Over the pandemic, thousands of people prematurely pulled from their retirement funds.

2 minute read

Americans who are reaching retirement age are the most confused about what they actually need to retire.

A recent study from Fidelity, an investment company, found that Gen X (42 to 57 years old) is the least likely generation to know when they want to retire and how much money they’ll need to do it.

They also found that 20 percent of Gen X respondents overestimate how much they can pull from their retirement funds. They thought that they should withdraw 10 to 15 percent of their savings every year. In reality, they shouldn’t withdraw more than four to five percent.

But even those who haven’t reached retirement yet are already pulling out of their savings.

A study from Kiplinger’s Personal Finance found that overall, nearly 60 percent of Americans pulled from their retirement funds during the pandemic to cover basic living expenses. Many people say they’ll have to work longer than planned because of the pandemic – meaning COVID-19 will affect many people’s finances for the rest of their lives.

Last fall, millions of Americans quit their jobs in what has been dubbed the “Great Resignation.” Twenty-one percent of people who resigned and had access to a 401(k) said they pulled some of their savings from it. Besides just setting your retirement planning back, taking money from your 401(k) before you reach retirement age can also lead to a 10 percent tax penalty.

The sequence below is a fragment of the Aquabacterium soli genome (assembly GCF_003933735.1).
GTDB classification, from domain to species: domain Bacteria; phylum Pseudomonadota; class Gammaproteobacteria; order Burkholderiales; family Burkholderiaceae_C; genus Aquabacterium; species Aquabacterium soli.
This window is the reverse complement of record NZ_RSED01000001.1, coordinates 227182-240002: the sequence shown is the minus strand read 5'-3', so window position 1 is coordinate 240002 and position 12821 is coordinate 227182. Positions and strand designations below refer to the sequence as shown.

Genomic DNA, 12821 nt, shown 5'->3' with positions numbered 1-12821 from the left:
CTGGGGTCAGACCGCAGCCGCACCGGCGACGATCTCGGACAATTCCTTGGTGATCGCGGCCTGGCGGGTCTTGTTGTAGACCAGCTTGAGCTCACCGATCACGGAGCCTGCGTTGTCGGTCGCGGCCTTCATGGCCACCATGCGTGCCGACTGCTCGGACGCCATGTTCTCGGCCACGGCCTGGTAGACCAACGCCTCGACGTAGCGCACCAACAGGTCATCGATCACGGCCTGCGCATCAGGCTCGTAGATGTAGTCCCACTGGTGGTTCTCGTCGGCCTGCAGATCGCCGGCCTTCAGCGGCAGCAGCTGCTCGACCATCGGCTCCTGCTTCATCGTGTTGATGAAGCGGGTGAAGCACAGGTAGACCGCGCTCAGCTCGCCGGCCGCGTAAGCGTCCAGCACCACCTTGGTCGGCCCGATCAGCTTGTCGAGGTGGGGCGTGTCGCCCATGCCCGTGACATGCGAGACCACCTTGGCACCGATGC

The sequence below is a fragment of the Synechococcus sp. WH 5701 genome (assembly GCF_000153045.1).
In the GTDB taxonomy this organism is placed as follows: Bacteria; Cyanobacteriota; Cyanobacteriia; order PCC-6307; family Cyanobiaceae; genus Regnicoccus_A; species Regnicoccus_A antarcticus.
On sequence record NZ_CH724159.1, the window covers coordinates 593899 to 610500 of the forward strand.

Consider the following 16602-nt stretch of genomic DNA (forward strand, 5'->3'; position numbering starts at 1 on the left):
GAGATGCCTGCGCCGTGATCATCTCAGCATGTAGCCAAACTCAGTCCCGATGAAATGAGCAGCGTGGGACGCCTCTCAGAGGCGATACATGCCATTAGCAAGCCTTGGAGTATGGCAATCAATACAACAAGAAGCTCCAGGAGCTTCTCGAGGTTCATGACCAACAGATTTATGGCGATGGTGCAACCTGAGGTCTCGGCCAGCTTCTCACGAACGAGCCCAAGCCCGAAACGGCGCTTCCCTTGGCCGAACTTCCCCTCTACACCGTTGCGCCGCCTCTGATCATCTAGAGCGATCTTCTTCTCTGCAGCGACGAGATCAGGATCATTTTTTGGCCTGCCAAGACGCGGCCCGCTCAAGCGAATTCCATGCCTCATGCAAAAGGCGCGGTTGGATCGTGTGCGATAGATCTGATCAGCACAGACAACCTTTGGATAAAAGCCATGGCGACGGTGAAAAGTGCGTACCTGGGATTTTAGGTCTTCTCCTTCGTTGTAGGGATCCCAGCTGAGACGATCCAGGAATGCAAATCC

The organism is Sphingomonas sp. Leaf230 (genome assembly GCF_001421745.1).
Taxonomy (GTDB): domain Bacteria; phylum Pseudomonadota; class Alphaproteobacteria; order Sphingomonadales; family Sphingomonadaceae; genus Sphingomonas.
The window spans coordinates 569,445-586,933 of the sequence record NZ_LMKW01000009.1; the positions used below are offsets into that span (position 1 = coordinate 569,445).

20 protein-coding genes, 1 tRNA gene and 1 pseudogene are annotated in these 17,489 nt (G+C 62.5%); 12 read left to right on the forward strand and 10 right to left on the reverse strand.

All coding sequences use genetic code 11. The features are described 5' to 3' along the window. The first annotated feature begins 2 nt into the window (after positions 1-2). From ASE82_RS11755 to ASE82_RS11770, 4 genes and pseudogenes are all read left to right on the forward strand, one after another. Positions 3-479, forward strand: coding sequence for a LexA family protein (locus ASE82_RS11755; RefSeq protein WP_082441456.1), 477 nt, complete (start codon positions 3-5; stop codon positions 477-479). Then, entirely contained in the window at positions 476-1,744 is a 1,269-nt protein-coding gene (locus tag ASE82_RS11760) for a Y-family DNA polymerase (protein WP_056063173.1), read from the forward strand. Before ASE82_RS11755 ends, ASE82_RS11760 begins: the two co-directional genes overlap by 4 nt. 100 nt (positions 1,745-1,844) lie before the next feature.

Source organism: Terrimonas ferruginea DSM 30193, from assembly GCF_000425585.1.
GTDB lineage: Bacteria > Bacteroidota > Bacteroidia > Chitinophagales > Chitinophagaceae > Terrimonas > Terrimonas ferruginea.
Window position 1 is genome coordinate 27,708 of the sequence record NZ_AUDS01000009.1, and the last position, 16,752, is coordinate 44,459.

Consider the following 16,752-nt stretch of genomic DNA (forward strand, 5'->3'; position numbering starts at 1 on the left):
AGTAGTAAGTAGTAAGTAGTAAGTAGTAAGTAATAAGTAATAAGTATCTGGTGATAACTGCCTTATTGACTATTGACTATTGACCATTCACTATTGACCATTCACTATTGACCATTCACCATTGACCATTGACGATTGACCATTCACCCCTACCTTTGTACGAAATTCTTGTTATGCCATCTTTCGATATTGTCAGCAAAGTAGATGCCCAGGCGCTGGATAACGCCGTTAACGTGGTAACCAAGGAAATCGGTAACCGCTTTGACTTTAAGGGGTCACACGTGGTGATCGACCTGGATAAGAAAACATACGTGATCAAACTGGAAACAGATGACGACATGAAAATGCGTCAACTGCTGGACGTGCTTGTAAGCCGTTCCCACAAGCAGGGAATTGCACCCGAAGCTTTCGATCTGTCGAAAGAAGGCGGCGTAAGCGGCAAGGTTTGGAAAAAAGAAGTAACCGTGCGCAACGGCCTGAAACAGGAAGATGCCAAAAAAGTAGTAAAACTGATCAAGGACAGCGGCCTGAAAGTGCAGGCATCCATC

“The fact that so many people who left their jobs as a result of the Great Resignation also cashed out of their 401(k)s may be cause for concern,” said Rita Assaf, vice president of Retirement at Fidelity Investments. “Taking money out of your retirement accounts completely should be avoided unless the immediate need is critical and there are no other options, not only because of the tax implications, but also due to the impact on your retirement nest egg.”

Quitting a job certainly makes it harder to save up and today’s rising inflation hasn’t helped. Most people are worried about the impact it’ll have on their retirement funds and 31 percent of Americans feel like inflation has set back their retirement plans.

But as older Gen Xers approach retirement, nearly 30 percent haven’t even thought about their retirement plans – women are even further behind at 62 percent.

Not only does planning mean you’re prepared for the future, but it also means less anxiety today. Ninety-one percent of Americans with a plan feel confident about their future finances opposed to 67 percent of those who don’t.

“If possible, one of the most important things you can do to prepare yourself for retirement is to start saving as early as possible,” Assaf said. “Since you have time and the power of compound interest potentially on your side.”

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About the Author

Gillian Manning

Gillian Manning

Gillian Manning graduated from Florida Atlantic University in 2021 with her bachelor’s degree in journalism. At FAU she served as the editor-in-chief of the student-run newspaper, the University Press. During her time there, the paper saw an increase in content production, readership, and engagement. Before she even graduated, Gillian was published in various outlets such as South Florida Gay News and the Boca Raton Tribune.

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